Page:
This famous entry to an even more famous house in Pasadena has been photographed many times from both inside and out. But by taking her picture with the door ajar, Karen Halverson makes a sly comment on the architecture that more mundane documentation misses.
The partnership of brothers Charles and Henry Greene was in top form in 1908 when they designed this retirement home for an heir to the Procter & Gamble fortune. Encouraged by the Arts and Crafts movement's emphasis on natural materials, Greene & Greene tried to make the transition from outdoors to indoors seamless. The effect was particularly subtle in the tripartite front doors of the Gamble House, which were framed in teak, set back on a wide porch with overhangs and finished in a two-layer laminate of iridescent glass that intensified the light coming through.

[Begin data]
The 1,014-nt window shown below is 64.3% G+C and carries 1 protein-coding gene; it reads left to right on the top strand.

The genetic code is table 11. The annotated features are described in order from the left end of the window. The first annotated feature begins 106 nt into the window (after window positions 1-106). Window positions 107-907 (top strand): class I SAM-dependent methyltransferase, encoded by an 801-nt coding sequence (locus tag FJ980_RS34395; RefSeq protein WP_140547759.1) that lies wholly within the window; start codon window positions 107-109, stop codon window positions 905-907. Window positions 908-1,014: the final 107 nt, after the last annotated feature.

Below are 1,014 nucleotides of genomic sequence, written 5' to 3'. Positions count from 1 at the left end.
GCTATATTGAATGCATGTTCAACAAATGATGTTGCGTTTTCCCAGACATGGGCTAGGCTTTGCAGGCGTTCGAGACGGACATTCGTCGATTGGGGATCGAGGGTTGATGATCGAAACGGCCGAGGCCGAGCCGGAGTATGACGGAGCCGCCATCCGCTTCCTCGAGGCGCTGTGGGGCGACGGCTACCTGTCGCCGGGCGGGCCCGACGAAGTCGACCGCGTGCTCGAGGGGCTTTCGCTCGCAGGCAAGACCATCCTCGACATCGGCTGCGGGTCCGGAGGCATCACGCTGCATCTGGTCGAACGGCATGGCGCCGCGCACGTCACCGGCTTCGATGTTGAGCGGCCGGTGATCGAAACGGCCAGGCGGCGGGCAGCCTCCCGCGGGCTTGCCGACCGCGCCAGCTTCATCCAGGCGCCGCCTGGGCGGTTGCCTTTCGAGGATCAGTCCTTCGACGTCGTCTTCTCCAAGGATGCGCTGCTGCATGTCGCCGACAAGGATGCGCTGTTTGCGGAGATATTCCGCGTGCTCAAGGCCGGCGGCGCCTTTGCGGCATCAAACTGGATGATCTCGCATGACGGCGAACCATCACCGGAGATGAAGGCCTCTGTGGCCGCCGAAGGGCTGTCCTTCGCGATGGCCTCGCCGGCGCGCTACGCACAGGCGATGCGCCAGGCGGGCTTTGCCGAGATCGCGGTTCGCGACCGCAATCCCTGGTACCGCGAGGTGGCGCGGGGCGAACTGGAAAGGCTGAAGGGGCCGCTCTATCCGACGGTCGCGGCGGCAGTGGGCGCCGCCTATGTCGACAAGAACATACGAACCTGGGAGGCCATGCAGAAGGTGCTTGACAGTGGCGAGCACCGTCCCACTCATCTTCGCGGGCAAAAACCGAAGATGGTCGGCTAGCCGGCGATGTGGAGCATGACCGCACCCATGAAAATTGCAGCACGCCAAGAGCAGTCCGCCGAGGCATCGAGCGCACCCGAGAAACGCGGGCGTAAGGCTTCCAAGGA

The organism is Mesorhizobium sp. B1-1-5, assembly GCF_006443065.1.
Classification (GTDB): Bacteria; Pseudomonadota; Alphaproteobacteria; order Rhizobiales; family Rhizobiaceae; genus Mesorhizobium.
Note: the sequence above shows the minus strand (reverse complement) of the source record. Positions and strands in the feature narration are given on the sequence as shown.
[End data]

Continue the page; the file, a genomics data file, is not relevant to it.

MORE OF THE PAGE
But as the gnarled oak design in the glass, influenced by Japanese painting, shows, the Greenes' idea of nature was highly stylized. There's a tussle going on between nature and art. To get the correct exposure for the indoor conditions, Halverson had to blow out the glimpse of nature itself that we get outdoors. Nature pales by comparison to the architects' conception of it. This isn't so much a limitation of the photography as an astute observation by the photographer.